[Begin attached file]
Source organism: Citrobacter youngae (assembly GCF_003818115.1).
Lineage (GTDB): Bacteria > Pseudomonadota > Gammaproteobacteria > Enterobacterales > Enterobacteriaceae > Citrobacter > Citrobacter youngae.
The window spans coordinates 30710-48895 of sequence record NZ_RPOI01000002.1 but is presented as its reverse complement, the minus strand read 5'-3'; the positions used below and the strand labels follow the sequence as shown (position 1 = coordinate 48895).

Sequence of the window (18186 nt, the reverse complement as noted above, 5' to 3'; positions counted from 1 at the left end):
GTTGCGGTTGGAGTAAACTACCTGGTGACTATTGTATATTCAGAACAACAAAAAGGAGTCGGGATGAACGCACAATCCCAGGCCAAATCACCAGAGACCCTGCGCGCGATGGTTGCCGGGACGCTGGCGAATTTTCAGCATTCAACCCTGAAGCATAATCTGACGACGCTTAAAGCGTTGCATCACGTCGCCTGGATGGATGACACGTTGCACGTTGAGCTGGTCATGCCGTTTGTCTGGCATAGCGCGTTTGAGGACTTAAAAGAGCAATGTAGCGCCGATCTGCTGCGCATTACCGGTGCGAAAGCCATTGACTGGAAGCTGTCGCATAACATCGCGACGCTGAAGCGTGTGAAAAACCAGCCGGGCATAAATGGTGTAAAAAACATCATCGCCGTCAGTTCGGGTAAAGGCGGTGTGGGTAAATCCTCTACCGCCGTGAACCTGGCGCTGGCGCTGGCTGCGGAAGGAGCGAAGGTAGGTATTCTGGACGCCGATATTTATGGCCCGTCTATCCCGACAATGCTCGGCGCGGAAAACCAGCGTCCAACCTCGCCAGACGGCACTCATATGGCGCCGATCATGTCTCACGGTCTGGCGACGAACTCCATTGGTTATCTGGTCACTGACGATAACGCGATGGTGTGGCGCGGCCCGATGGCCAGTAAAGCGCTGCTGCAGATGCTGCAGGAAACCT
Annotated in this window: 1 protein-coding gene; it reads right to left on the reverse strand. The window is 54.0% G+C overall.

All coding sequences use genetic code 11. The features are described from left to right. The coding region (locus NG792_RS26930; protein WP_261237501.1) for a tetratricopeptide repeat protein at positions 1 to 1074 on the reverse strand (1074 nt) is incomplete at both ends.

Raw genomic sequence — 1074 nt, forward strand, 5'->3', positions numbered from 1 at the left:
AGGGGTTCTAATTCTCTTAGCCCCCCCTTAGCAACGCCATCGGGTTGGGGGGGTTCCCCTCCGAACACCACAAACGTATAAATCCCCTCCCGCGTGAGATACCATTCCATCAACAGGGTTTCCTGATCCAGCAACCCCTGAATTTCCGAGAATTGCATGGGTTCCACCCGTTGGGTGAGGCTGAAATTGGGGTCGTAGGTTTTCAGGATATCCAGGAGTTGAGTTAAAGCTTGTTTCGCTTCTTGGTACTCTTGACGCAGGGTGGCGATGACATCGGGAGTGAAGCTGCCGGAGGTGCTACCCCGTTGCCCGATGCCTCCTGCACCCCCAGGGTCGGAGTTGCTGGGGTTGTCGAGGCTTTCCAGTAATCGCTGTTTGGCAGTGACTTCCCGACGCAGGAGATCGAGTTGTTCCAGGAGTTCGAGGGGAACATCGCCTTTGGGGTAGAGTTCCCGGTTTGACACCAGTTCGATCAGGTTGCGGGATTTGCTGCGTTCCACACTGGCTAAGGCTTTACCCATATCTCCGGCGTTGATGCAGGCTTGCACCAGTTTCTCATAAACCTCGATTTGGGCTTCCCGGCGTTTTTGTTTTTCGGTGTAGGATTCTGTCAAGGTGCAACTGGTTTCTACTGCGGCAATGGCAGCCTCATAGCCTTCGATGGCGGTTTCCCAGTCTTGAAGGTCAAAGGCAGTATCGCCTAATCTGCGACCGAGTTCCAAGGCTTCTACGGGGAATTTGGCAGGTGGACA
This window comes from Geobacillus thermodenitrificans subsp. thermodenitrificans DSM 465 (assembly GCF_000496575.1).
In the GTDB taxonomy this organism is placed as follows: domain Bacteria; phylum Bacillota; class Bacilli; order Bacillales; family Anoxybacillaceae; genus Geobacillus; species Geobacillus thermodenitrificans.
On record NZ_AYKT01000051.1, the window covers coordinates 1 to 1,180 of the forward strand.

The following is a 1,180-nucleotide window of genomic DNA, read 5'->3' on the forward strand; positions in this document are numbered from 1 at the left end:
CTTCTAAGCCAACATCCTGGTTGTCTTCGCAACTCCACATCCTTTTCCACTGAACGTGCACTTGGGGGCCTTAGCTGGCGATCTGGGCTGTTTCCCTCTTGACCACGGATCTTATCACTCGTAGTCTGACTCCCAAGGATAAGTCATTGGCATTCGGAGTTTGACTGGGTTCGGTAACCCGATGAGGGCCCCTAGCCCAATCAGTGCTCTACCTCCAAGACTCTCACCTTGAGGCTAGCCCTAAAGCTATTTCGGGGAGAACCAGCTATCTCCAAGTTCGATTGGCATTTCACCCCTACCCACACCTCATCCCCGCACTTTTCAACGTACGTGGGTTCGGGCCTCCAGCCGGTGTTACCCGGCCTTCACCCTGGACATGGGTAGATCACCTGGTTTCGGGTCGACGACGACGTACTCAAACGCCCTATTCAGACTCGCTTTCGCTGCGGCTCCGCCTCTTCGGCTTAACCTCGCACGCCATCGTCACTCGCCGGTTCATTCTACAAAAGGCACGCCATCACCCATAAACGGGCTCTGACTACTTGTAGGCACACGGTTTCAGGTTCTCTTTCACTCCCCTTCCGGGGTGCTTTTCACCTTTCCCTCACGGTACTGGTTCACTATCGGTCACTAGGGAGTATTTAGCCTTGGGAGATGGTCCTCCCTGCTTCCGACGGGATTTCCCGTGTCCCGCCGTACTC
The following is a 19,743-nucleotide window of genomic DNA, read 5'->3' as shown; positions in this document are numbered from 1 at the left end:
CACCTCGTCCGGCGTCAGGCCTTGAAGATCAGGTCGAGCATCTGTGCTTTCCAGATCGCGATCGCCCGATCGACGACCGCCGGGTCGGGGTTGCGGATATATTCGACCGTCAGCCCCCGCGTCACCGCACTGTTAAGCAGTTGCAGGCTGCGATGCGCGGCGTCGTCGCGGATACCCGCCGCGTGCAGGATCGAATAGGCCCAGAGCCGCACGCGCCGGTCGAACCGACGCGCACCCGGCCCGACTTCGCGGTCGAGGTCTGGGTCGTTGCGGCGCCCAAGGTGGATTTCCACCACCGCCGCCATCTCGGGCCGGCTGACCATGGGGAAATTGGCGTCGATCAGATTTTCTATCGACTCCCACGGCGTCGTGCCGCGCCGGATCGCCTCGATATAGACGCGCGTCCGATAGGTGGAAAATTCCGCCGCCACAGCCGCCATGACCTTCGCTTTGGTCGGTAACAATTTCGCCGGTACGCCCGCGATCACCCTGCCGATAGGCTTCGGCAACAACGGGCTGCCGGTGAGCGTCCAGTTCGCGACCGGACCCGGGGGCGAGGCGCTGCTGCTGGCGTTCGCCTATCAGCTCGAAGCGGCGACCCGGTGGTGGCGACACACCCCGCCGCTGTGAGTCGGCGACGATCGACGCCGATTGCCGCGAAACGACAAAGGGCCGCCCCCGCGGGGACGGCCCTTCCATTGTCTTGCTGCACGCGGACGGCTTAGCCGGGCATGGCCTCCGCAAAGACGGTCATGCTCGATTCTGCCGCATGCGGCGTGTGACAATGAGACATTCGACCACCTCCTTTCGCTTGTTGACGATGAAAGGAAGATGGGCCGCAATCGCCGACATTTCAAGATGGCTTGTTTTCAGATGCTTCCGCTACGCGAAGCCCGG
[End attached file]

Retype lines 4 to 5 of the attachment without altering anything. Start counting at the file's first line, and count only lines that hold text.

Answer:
Sequence of the window (18186 nt, the reverse complement as noted above, 5' to 3'; positions counted from 1 at the left end):
GTTGCGGTTGGAGTAAACTACCTGGTGACTATTGTATATTCAGAACAACAAAAAGGAGTCGGGATGAACGCACAATCCCAGGCCAAATCACCAGAGACCCTGCGCGCGATGGTTGCCGGGACGCTGGCGAATTTTCAGCATTCAACCCTGAAGCATAATCTGACGACGCTTAAAGCGTTGCATCACGTCGCCTGGATGGATGACACGTTGCACGTTGAGCTGGTCATGCCGTTTGTCTGGCATAGCGCGTTTGAGGACTTAAAAGAGCAATGTAGCGCCGATCTGCTGCGCATTACCGGTGCGAAAGCCATTGACTGGAAGCTGTCGCATAACATCGCGACGCTGAAGCGTGTGAAAAACCAGCCGGGCATAAATGGTGTAAAAAACATCATCGCCGTCAGTTCGGGTAAAGGCGGTGTGGGTAAATCCTCTACCGCCGTGAACCTGGCGCTGGCGCTGGCTGCGGAAGGAGCGAAGGTAGGTATTCTGGACGCCGATATTTATGGCCCGTCTATCCCGACAATGCTCGGCGCGGAAAACCAGCGTCCAACCTCGCCAGACGGCACTCATATGGCGCCGATCATGTCTCACGGTCTGGCGACGAACTCCATTGGTTATCTGGTCACTGACGATAACGCGATGGTGTGGCGCGGCCCGATGGCCAGTAAAGCGCTGCTGCAGATGCTGCAGGAAACCT